The change in discounted probability of losses that is required for the investment in the research to be profitable is then considered in light of the pre-existing discounted probability of losses, and a judgement formed as to whether the change required is likely to result from the results of the research. This is an example of the approach" How big would a benefit have to be to justify using resources to gain that benefit?'
So, what price animal health – and whose problem is it anyway? As knowledge about the science of animal disease is necessary but not sufficient to assess the costs of animal disease; and as economic ways of thinking, applied correctly to good scientific information, are required to properly estimate the costs of animal disease; it follows that estimating the costs of animal disease is therefore a task for both economists and veterinarians, but with each doing what they do best.
Cao, L, N.Klijn, and T.Gleeson, Modeling the effects of a temporary loss of export markets in case of foot and mouth disease outbreak in Australia, paper presented to Australian Agricultural and resource economics Annual Conference, Canberra, 2002.
Makeham, Jack and Malcolm, Bill, ‘The Farming Game Now', Cambridge University Press.
McInerney, J.P., (1996) ‘Old Economics for New problems – Livestock Disease', Journal of Agricultural Economics, 47:3,pp295-314.
Productivity Commission, 2002, ‘Impact of Foot and Mouth Disease Outbreak on Australia' Research Report.
Read Sturgess and Associates in association with Ian Drummond and Associates (1992) ‘Evaluating Discounted Probabilities', Appendix C1 in Rapid Appraisal of the Economic Benefits of River Management, prepared for the Department of Water Resources, Victoria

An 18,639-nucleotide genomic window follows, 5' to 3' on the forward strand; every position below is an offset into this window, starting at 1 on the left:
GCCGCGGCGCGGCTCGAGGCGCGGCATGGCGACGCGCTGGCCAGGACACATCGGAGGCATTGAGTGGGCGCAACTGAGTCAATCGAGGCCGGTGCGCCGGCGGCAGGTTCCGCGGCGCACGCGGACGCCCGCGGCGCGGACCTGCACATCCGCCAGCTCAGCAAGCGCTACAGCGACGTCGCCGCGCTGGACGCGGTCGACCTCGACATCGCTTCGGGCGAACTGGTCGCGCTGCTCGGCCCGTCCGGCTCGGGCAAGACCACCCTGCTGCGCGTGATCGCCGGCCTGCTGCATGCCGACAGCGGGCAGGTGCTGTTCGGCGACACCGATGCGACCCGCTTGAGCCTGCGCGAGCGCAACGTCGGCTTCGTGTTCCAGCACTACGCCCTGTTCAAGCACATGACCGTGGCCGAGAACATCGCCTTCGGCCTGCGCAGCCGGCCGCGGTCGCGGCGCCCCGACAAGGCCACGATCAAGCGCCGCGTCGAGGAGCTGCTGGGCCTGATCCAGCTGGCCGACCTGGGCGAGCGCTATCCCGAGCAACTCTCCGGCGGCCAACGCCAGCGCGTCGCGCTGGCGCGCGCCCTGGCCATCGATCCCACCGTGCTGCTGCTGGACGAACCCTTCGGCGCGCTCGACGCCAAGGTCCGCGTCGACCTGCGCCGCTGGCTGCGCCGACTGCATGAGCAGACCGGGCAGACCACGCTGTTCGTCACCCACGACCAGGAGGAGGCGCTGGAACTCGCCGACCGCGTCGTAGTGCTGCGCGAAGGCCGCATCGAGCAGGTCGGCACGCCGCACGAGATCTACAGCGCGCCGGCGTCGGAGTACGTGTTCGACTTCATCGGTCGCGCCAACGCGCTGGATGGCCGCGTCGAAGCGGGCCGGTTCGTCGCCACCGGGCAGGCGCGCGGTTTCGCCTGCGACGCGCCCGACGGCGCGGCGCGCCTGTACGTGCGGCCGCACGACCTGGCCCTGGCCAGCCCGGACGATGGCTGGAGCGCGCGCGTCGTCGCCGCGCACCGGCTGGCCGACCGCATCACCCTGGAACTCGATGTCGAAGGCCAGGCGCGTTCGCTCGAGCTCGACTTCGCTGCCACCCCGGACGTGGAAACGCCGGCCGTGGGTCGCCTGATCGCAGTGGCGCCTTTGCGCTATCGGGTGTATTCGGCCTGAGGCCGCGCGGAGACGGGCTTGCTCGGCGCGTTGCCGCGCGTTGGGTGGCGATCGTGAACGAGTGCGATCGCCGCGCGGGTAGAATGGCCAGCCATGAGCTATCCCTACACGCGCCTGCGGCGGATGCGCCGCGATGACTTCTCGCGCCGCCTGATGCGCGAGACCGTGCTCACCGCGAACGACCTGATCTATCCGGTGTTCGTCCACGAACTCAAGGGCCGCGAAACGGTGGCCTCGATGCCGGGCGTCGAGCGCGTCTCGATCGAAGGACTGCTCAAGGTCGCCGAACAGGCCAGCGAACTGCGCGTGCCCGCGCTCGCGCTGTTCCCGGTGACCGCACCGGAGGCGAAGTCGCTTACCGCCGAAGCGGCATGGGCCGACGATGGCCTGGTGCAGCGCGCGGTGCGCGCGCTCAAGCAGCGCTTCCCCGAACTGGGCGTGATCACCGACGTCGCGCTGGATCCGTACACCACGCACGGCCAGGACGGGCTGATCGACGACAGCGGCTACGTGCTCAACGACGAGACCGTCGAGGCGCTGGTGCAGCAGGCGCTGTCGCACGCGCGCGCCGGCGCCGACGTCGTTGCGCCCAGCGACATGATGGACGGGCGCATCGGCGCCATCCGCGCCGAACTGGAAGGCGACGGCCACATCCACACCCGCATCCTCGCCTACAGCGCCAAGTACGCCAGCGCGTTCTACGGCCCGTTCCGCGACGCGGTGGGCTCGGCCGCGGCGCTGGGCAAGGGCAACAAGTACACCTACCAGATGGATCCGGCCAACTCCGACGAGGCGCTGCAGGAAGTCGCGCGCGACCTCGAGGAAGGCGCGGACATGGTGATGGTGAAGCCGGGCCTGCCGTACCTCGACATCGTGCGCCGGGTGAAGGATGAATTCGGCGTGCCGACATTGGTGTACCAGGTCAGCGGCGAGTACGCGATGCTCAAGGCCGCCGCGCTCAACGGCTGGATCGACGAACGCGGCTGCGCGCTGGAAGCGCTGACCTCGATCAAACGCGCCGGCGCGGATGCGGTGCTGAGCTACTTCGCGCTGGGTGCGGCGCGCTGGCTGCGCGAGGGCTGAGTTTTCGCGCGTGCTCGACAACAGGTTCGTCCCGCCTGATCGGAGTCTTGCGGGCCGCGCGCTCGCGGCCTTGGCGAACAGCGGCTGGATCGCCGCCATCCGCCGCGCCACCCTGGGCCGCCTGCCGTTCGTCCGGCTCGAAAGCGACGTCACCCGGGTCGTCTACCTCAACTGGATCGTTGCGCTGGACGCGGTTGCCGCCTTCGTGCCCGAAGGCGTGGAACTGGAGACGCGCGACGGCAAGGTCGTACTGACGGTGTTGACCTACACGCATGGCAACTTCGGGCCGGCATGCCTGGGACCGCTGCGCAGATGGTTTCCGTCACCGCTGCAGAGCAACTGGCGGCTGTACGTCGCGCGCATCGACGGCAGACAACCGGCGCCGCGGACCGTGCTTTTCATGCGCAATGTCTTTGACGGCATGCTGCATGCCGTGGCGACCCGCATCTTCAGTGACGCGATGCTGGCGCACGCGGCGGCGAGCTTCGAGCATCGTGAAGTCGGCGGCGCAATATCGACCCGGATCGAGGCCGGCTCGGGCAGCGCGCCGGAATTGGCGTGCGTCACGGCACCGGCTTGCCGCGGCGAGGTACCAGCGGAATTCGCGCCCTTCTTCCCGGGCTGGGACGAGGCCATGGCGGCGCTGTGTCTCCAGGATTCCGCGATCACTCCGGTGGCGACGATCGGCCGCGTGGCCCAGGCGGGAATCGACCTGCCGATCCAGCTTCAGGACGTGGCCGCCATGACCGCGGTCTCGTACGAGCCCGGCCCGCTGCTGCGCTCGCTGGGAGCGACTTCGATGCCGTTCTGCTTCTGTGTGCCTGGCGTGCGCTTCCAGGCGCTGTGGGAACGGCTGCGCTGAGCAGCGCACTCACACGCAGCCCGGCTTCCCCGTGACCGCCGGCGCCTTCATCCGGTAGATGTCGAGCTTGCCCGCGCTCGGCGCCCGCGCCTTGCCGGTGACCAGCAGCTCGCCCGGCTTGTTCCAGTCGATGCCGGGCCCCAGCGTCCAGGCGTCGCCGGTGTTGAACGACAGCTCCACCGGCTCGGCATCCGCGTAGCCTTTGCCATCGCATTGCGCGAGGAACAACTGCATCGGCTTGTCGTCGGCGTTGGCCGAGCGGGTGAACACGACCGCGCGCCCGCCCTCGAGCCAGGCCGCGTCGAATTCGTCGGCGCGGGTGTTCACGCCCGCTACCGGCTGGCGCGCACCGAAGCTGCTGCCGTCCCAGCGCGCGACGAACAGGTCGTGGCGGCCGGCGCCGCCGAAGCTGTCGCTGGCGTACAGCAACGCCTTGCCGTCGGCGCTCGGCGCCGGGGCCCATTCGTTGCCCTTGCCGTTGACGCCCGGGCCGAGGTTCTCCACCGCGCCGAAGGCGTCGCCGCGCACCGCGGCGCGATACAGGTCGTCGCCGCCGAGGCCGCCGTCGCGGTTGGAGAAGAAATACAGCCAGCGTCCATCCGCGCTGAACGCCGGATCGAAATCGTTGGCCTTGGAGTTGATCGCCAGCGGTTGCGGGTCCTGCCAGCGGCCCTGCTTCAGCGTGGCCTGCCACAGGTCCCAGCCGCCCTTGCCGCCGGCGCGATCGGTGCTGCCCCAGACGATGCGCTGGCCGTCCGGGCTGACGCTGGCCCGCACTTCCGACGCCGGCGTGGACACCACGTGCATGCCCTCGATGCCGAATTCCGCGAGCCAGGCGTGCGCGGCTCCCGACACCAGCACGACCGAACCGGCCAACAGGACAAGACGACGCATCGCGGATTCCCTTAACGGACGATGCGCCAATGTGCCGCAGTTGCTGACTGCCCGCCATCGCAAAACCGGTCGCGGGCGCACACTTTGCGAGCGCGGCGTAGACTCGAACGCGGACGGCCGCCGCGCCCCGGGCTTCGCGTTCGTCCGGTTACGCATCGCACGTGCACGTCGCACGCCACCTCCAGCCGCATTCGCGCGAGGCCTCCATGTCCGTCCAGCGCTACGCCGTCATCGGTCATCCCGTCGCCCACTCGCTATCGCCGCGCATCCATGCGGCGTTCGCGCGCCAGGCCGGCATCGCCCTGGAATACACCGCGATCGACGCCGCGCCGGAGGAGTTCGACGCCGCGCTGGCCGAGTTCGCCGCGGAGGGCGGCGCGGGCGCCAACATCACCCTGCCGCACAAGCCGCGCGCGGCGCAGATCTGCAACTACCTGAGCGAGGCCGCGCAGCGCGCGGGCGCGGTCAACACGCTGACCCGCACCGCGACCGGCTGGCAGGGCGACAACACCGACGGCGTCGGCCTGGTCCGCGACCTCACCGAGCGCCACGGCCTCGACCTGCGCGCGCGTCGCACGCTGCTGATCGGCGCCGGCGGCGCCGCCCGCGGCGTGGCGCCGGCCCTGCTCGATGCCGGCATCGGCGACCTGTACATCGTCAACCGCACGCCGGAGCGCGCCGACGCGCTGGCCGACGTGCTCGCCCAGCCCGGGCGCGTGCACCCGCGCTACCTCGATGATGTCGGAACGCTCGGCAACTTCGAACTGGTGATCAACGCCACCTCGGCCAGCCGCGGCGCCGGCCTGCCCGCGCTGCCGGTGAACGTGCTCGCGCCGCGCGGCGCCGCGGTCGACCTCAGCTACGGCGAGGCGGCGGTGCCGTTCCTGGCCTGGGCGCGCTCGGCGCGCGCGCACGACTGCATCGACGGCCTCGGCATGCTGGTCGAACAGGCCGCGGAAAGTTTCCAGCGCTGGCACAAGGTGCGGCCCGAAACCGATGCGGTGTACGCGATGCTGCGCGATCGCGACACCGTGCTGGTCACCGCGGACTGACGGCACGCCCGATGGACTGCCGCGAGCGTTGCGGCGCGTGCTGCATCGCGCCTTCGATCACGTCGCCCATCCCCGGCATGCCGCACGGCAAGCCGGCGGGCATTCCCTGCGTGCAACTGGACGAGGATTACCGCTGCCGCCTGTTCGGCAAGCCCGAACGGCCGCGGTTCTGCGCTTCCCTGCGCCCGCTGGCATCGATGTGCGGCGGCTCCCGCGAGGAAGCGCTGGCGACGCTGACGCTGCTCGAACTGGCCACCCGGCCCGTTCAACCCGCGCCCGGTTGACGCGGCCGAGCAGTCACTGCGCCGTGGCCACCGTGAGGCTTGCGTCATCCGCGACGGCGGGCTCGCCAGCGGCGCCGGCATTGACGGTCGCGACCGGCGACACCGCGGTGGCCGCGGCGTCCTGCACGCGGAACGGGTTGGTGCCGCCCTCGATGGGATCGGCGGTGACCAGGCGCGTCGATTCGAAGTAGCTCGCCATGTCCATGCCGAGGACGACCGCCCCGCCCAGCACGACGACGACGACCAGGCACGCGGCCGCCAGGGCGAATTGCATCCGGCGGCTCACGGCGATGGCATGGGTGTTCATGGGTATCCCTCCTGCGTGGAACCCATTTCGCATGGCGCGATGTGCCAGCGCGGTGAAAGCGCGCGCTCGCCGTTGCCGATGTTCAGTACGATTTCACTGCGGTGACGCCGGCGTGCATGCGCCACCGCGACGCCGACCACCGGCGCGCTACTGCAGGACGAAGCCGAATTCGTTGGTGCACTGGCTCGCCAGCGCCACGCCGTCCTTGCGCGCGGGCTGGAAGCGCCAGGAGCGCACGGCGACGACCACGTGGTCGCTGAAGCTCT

To estimate the expected value of losses from a disease outbreak, a probability distribution of disease outbreaks occurring over the relevant planning period has to be estimated. Then the estimated cost of the outbreak is multiplied by the probability of it occurring during this time. If the planning horizon is 20 years, and the disease event which is concluded within one year is considered to have an equal probability of occurring in any of those 20 years, and if it were to occur once it could not occur again, then the probability of the event occurring in any single year would be 1/20. The expected value of the distribution of disease outbreak possibilities would be the discounted cost of the outbreak if it were to occur in each of the years multiplied by the probability of it occurring in the year.
Suppose the loss were to occur in year i with an economic cost li. With an annual discount rate r and a probability pi of occurrence and having occurred there is no further loss, then the expected present value of the loss E(L) is:
The term [pi/(1 + r)i] in equation 2 is a ‘discounted probability', denoted by pi*. The same numerical result for E(L) is obtained using either equation 1 or equation 2. When the loss li is constant no matter when the event occurs then:
One can interpret p* as follows. In terms of expected discounted loss an event with a probability distribution (pI ) is equivalent to an event which happens at the present with probability p* or not at all.
Combining the discounting formula (PV= $Cost/((1=discount rate)/100 ) x the number of years), and the formula for the probability of the random event, the algebra reduces to:100/((number of years x discount rate) + 100). For instance, when number of years is 10, and discount rate is 4, the solution is 100/140 + 0.714. When number of years is 20 and discount rate is 5, the solution is 100/200 = 0.5.
The interpretation is that in considering the discounted cost of a one in 20 year disease outbreak discounted at 5 per cent, we can equivalently consider the vent to occur in the coming year with a probability of 0.5 or not at all. The discounted probability of the event occurring is 0.5. This figure is multiplied by the cost that it has been estimated will be incurred when the disease outbreak does occur.
 Department of Agriculture and Food Systems, University of Melbourne
Date Created: 04 June 2005